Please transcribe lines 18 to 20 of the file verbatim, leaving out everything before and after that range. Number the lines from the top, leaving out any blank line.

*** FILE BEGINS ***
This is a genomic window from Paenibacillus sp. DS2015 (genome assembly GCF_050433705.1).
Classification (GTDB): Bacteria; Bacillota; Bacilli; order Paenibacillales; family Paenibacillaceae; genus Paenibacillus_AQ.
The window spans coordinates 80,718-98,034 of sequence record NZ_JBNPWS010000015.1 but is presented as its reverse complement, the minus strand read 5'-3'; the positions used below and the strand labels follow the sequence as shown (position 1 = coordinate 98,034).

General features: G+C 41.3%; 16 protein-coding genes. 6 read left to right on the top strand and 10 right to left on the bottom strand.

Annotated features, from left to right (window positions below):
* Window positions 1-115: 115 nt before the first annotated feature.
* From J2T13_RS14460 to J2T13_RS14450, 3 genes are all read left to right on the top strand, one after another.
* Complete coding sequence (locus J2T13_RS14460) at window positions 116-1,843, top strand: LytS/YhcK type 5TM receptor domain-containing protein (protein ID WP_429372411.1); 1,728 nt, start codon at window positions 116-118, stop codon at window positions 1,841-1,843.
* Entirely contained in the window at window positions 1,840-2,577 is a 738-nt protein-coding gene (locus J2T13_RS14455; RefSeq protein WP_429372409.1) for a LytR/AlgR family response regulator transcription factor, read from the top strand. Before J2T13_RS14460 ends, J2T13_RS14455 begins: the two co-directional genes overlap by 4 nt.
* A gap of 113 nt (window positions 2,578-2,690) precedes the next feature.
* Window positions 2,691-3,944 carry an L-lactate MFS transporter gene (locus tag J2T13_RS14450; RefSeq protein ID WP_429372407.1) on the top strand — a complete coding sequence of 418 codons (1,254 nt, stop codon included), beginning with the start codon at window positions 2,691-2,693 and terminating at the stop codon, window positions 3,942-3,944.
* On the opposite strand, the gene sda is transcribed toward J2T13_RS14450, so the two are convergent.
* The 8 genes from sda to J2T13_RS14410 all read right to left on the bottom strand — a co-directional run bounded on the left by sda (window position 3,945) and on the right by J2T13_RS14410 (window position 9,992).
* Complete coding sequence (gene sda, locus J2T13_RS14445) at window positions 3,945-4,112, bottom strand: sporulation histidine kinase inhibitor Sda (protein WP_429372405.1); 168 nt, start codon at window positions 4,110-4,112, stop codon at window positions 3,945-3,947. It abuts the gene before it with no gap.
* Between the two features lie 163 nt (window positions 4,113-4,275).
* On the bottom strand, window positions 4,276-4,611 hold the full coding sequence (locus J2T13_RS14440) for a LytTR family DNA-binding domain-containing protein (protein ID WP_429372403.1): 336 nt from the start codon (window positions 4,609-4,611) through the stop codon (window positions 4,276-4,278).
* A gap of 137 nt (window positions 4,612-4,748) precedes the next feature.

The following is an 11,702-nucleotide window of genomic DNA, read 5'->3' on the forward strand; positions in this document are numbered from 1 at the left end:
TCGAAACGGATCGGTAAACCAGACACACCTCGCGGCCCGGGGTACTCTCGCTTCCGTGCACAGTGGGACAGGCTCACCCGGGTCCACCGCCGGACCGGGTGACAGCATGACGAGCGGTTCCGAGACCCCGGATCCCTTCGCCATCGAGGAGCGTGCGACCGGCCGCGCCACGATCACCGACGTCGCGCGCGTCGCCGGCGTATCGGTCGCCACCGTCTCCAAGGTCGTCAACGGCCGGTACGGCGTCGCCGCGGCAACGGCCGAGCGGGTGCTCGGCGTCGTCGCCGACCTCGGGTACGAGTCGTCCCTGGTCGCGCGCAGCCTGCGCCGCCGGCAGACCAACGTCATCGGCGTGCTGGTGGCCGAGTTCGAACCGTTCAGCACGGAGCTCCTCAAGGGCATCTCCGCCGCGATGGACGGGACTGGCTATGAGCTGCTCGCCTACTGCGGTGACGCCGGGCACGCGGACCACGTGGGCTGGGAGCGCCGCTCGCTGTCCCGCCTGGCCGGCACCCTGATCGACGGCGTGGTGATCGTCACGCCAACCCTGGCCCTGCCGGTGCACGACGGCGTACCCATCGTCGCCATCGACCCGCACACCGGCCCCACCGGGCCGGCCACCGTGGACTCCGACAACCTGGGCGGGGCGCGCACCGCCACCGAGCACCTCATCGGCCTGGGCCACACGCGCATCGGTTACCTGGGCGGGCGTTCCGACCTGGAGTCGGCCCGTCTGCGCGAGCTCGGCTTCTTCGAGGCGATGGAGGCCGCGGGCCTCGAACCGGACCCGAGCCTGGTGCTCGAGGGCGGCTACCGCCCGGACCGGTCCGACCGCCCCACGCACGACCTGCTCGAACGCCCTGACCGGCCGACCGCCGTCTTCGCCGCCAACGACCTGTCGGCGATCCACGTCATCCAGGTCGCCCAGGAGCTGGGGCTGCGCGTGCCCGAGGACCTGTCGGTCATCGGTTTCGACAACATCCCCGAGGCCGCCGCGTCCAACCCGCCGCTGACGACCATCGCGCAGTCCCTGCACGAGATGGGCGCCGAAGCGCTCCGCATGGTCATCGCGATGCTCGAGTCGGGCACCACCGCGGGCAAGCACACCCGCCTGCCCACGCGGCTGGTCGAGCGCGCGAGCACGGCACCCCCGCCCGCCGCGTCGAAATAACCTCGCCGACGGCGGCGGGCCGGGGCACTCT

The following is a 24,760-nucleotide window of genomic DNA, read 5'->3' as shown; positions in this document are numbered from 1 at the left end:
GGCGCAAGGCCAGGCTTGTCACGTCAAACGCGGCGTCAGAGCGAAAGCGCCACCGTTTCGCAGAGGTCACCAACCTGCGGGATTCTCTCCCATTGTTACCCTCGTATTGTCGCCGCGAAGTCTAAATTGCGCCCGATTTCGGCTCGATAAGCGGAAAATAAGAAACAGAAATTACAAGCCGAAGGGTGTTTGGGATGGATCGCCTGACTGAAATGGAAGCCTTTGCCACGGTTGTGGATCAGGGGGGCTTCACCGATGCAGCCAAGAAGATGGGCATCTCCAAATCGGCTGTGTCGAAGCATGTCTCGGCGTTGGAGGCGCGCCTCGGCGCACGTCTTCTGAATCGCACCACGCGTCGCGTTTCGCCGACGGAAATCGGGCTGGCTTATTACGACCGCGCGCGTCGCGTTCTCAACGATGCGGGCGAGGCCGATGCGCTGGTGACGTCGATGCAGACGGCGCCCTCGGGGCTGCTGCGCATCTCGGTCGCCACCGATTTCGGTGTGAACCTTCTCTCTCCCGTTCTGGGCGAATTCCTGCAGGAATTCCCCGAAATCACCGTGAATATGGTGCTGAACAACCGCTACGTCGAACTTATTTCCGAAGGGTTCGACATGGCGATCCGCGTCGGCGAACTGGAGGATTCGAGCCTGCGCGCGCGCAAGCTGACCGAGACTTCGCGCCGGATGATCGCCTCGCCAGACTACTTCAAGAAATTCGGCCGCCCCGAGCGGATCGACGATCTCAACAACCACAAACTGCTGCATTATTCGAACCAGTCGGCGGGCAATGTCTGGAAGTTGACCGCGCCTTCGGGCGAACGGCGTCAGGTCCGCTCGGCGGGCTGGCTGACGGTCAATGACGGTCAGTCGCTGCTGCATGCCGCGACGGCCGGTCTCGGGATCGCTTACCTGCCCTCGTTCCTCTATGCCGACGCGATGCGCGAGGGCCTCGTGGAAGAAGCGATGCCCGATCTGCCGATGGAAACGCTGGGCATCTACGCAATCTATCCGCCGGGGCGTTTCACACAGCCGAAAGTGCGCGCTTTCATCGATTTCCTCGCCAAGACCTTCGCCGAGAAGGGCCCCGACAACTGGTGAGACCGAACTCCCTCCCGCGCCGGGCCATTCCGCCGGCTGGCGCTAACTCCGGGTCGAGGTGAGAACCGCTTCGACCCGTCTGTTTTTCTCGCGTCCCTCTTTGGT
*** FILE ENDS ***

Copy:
The following is an 11,702-nucleotide window of genomic DNA, read 5'->3' on the forward strand; positions in this document are numbered from 1 at the left end:
TCGAAACGGATCGGTAAACCAGACACACCTCGCGGCCCGGGGTACTCTCGCTTCCGTGCACAGTGGGACAGGCTCACCCGGGTCCACCGCCGGACCGGGTGACAGCATGACGAGCGGTTCCGAGACCCCGGATCCCTTCGCCATCGAGGAGCGTGCGACCGGCCGCGCCACGATCACCGACGTCGCGCGCGTCGCCGGCGTATCGGTCGCCACCGTCTCCAAGGTCGTCAACGGCCGGTACGGCGTCGCCGCGGCAACGGCCGAGCGGGTGCTCGGCGTCGTCGCCGACCTCGGGTACGAGTCGTCCCTGGTCGCGCGCAGCCTGCGCCGCCGGCAGACCAACGTCATCGGCGTGCTGGTGGCCGAGTTCGAACCGTTCAGCACGGAGCTCCTCAAGGGCATCTCCGCCGCGATGGACGGGACTGGCTATGAGCTGCTCGCCTACTGCGGTGACGCCGGGCACGCGGACCACGTGGGCTGGGAGCGCCGCTCGCTGTCCCGCCTGGCCGGCACCCTGATCGACGGCGTGGTGATCGTCACGCCAACCCTGGCCCTGCCGGTGCACGACGGCGTACCCATCGTCGCCATCGACCCGCACACCGGCCCCACCGGGCCGGCCACCGTGGACTCCGACAACCTGGGCGGGGCGCGCACCGCCACCGAGCACCTCATCGGCCTGGGCCACACGCGCATCGGTTACCTGGGCGGGCGTTCCGACCTGGAGTCGGCCCGTCTGCGCGAGCTCGGCTTCTTCGAGGCGATGGAGGCCGCGGGCCTCGAACCGGACCCGAGCCTGGTGCTCGAGGGCGGCTACCGCCCGGACCGGTCCGACCGCCCCACGCACGACCTGCTCGAACGCCCTGACCGGCCGACCGCCGTCTTCGCCGCCAACGACCTGTCGGCGATCCACGTCATCCAGGTCGCCCAGGAGCTGGGGCTGCGCGTGCCCGAGGACCTGTCGGTCATCGGTTTCGACAACATCCCCGAGGCCGCCGCGTCCAACCCGCCGCTGACGACCATCGCGCAGTCCCTGCACGAGATGGGCGCCGAAGCGCTCCGCATGGTCATCGCGATGCTCGAGTCGGGCACCACCGCGGGCAAGCACACCCGCCTGCCCACGCGGCTGGTCGAGCGCGCGAGCACGGCACCCCCGCCCGCCGCGTCGAAATAACCTCGCCGACGGCGGCGGGCCGGGGCACTCT

The following is a 24,760-nucleotide window of genomic DNA, read 5'->3' as shown; positions in this document are numbered from 1 at the left end: